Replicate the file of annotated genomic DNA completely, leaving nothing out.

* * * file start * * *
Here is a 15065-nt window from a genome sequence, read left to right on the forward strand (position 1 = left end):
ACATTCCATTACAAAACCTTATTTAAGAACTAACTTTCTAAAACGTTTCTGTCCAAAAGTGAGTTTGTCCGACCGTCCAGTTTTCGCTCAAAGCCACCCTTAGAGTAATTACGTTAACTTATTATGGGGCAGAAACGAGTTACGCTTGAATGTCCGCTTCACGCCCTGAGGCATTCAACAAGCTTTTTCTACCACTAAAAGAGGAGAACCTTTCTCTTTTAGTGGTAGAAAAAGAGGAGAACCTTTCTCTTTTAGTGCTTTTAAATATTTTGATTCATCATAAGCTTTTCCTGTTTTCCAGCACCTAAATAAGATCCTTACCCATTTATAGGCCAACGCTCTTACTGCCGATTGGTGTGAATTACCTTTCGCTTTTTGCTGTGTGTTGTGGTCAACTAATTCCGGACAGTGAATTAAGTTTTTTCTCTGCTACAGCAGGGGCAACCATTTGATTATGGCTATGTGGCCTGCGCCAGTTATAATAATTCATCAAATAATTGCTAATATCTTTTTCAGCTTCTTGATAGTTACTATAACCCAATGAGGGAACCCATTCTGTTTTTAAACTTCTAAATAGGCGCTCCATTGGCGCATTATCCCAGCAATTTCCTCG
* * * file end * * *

Here is a 15065-nt window from a genome sequence, read left to right on the forward strand (position 1 = left end):
ACATTCCATTACAAAACCTTATTTAAGAACTAACTTTCTAAAACGTTTCTGTCCAAAAGTGAGTTTGTCCGACCGTCCAGTTTTCGCTCAAAGCCACCCTTAGAGTAATTACGTTAACTTATTATGGGGCAGAAACGAGTTACGCTTGAATGTCCGCTTCACGCCCTGAGGCATTCAACAAGCTTTTTCTACCACTAAAAGAGGAGAACCTTTCTCTTTTAGTGGTAGAAAAAGAGGAGAACCTTTCTCTTTTAGTGCTTTTAAATATTTTGATTCATCATAAGCTTTTCCTGTTTTCCAGCACCTAAATAAGATCCTTACCCATTTATAGGCCAACGCTCTTACTGCCGATTGGTGTGAATTACCTTTCGCTTTTTGCTGTGTGTTGTGGTCAACTAATTCCGGACAGTGAATTAAGTTTTTTCTCTGCTACAGCAGGGGCAACCATTTGATTATGGCTATGTGGCCTGCGCCAGTTATAATAATTCATCAAATAATTGCTAATATCTTTTTCAGCTTCTTGATAGTTACTATAACCCAATGAGGGAACCCATTCTGTTTTTAAACTTCTAAATAGGCGCTCCATTGGCGCATTATCCCAGCAATTTCCTCG